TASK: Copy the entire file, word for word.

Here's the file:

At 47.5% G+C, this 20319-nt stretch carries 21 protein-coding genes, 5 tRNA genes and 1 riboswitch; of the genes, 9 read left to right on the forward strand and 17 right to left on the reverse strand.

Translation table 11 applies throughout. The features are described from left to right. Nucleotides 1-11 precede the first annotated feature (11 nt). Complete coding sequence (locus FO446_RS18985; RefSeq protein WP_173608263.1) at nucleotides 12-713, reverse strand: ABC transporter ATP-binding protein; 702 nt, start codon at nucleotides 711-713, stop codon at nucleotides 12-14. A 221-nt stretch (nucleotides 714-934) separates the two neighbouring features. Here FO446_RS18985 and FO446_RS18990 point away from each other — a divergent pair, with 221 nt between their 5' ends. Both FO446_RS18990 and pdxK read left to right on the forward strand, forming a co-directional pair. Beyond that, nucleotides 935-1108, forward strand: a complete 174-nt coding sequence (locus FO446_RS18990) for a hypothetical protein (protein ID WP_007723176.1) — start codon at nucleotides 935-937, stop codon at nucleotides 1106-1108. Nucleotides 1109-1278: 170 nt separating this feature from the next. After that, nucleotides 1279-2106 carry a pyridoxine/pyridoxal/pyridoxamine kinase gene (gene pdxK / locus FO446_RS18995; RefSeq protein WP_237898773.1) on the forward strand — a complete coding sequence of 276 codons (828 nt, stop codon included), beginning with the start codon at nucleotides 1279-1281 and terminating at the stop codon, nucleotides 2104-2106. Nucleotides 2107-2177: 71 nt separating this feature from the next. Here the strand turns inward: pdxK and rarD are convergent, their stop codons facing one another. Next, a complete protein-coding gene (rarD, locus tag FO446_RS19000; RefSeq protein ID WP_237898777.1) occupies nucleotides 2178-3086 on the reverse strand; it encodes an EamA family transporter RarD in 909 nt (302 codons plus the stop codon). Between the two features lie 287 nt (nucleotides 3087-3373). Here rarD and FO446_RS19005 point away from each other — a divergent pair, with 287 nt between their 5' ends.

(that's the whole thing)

At 47.5% G+C, this 20319-nt stretch carries 21 protein-coding genes, 5 tRNA genes and 1 riboswitch; of the genes, 9 read left to right on the forward strand and 17 right to left on the reverse strand.

Translation table 11 applies throughout. The features are described from left to right. Nucleotides 1-11 precede the first annotated feature (11 nt). Complete coding sequence (locus FO446_RS18985; RefSeq protein WP_173608263.1) at nucleotides 12-713, reverse strand: ABC transporter ATP-binding protein; 702 nt, start codon at nucleotides 711-713, stop codon at nucleotides 12-14. A 221-nt stretch (nucleotides 714-934) separates the two neighbouring features. Here FO446_RS18985 and FO446_RS18990 point away from each other — a divergent pair, with 221 nt between their 5' ends. Both FO446_RS18990 and pdxK read left to right on the forward strand, forming a co-directional pair. Beyond that, nucleotides 935-1108, forward strand: a complete 174-nt coding sequence (locus FO446_RS18990) for a hypothetical protein (protein ID WP_007723176.1) — start codon at nucleotides 935-937, stop codon at nucleotides 1106-1108. Nucleotides 1109-1278: 170 nt separating this feature from the next. After that, nucleotides 1279-2106 carry a pyridoxine/pyridoxal/pyridoxamine kinase gene (gene pdxK / locus FO446_RS18995; RefSeq protein WP_237898773.1) on the forward strand — a complete coding sequence of 276 codons (828 nt, stop codon included), beginning with the start codon at nucleotides 1279-1281 and terminating at the stop codon, nucleotides 2104-2106. Nucleotides 2107-2177: 71 nt separating this feature from the next. Here the strand turns inward: pdxK and rarD are convergent, their stop codons facing one another. Next, a complete protein-coding gene (rarD, locus tag FO446_RS19000; RefSeq protein ID WP_237898777.1) occupies nucleotides 2178-3086 on the reverse strand; it encodes an EamA family transporter RarD in 909 nt (302 codons plus the stop codon). Between the two features lie 287 nt (nucleotides 3087-3373). Here rarD and FO446_RS19005 point away from each other — a divergent pair, with 287 nt between their 5' ends.